Wednesday, October 16, 2013

Caroline and Armin Diel, Schlossgut Diel (Nahe Valley), Presented their New Wines (Vintage 2012), Germany

Pictures: Christian G.E. Schiller and Caroline Diel at Johann Lafers Stromburg

Caroline and Armin Diel, Schlossgut Diel, presented their new wines at Johann Lafers Stromburg to 50 or so wine journalists, sommeliers and trade people. A reception in the garden of the Stromburg preceeded the tasting. Following the presentation of the Diel wines, Jean-Nicolas Meo presented the new wines of Domaine Meo-Camuzet, Bourgogne. The event concluded with a light lunch in the Bistro of Johann Lafers Stromberg. Also present were Caroline and Armin’s team, including Christoph Friedrich, who has been oenologist at Schlossgut Diel for the past 15 years. Finally, Caroline came with her youngest child and Armin had to fill in as babysitter, when Caroline was talking about the wines.

See also:
Visiting Armin and Caroline Diel and their Schlossgut Diel in Burg Layen in Germany
President Obama Serves a “German” Riesling at State Dinner for Chinese President Hu Jintao
Visiting Long Shadows Vintners in Walla Walla, Washington State - Where Armin Diel’s Poet’s Leap Riesling is Made, USA
Terry Theise: 2012 Vintage Wines - Highlights and Superlatives, Germany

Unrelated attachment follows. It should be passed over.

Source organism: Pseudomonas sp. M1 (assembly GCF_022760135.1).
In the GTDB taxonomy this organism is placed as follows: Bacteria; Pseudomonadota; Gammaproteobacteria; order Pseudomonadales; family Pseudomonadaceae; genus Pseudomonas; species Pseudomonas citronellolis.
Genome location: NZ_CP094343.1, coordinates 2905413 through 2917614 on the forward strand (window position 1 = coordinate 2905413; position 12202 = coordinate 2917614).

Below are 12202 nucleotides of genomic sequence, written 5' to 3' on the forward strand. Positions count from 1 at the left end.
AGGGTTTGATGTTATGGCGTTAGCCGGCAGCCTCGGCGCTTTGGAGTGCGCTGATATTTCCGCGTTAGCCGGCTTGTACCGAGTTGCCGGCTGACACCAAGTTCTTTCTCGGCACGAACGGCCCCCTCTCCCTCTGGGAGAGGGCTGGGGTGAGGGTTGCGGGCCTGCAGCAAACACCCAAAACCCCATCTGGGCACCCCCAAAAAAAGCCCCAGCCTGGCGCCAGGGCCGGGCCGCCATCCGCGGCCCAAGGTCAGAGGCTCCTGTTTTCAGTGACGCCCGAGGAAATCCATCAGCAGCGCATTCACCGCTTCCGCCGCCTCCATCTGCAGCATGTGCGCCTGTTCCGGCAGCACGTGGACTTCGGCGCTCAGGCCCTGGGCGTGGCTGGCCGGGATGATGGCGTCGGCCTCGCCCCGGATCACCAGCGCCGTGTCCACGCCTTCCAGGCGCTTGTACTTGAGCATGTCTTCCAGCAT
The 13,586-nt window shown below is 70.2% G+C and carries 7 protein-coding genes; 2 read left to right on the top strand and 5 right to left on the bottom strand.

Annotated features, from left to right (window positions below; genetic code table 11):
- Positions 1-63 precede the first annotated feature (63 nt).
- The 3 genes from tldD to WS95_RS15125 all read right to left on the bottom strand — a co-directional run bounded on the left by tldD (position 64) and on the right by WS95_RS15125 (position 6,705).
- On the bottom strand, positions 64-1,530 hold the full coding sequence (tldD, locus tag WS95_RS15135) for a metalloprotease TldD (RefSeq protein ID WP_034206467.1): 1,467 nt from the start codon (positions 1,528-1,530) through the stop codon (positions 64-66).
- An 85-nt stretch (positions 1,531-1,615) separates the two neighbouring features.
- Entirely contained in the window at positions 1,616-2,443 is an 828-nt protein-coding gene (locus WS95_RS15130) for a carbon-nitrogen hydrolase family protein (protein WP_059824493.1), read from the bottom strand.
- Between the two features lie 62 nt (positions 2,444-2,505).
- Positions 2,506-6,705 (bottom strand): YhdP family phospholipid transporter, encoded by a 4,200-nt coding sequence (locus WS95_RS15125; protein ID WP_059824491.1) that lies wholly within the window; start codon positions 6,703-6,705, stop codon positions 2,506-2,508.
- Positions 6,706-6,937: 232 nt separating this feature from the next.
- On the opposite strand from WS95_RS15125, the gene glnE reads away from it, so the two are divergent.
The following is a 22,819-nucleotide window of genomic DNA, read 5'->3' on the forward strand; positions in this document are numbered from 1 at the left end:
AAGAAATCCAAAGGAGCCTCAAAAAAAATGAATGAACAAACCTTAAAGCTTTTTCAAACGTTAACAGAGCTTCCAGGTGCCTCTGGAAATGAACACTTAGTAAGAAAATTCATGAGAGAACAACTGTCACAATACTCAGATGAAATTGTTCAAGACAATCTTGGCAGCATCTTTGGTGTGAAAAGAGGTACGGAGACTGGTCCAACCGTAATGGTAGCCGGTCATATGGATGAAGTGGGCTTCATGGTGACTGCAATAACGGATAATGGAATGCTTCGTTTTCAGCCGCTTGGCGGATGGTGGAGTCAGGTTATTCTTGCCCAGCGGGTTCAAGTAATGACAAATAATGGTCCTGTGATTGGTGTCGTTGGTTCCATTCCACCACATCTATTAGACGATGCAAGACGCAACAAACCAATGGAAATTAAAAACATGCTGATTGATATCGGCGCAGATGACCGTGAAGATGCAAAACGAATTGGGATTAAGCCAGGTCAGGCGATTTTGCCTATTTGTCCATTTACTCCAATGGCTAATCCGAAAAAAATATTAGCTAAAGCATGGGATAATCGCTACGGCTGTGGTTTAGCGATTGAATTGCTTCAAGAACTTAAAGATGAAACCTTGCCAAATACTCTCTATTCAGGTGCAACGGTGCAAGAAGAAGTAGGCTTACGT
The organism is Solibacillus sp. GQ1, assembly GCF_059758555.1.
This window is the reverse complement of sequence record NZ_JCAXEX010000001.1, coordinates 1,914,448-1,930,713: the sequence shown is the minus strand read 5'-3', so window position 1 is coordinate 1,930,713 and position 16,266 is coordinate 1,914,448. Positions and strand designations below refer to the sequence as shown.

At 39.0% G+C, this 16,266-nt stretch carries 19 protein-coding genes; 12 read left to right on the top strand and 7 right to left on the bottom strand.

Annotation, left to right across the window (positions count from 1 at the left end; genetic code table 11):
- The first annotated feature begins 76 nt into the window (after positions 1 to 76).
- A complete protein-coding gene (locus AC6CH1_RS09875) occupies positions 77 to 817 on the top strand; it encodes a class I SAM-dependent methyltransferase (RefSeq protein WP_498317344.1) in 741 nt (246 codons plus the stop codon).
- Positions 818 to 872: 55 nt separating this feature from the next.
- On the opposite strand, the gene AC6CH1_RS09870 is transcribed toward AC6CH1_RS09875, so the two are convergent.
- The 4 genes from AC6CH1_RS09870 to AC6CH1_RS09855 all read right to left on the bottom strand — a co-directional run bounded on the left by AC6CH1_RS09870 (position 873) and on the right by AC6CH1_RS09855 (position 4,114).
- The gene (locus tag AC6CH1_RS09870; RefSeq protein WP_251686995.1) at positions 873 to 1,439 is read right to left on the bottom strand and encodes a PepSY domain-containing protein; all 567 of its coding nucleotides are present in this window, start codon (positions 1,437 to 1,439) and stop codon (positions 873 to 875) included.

Armin Diel, in his introduction, alluded to the amazing development of the Nahe region in the past 25. Before 1971, the Nahe region did not exist as a separate wine region. It was created in the wine law of 1971. In the past 25 years, the Nahe won the prestigious Feinschmecker Cup – Best German dry Riesling – 7 times; 3 times in the past 5 years. Many wine experts see the Nahe with the Pfalz region competing for the best dry Riesling region in Germany.

Picture: Christian G.E. Schiller at the Nahe Valley

Schlossgut Diel

Schlossgut Diel is one of Germany’s leading wine producers. In the US, it is imported by Terry Theise (Michael Skurnik Collection).

Schlossgut Diel is in the town of Rümmelsheim in the Nahe Valley. The old buildings of Schlossgut Diel comprise a tower and the walled remnants of castle Burg Layen. It was built prior to 1200 and changed hands numerous times. Over the course of time, three castle buildings were erected in the location, with different aristocratic owners, and with extensive holdings of vineyards and agricultural land. The Schlossgut in its present form was purchased by a forefather of Caroline and Armin Diel, in 1802, after the family had already leased the land for several decades. From 1792 to 1796 Napoleons troops conquered German territory on the left bank of the Rhine declaring it French.

Picture: Christian G.E. Schiller with Armin and Caroline Diel at Schlossgut Diel

The vineyard area is 17 hectares and annual production 10,000 cases. Grape Varieties: 65% Riesling, 20% Grauburgunder, 10% Spätburgunder, 5% Weissburgunder. Bottle-fermented (and hand-riddled) sparkling wines are also produced.

Schlossgut Diel is a member of the VDP. In terms of sales, Schlossgut Diel sells 25% to private clients, 25% to fine restaurants, 25% to the German wine trade and 25% is exported.

Caroline Diel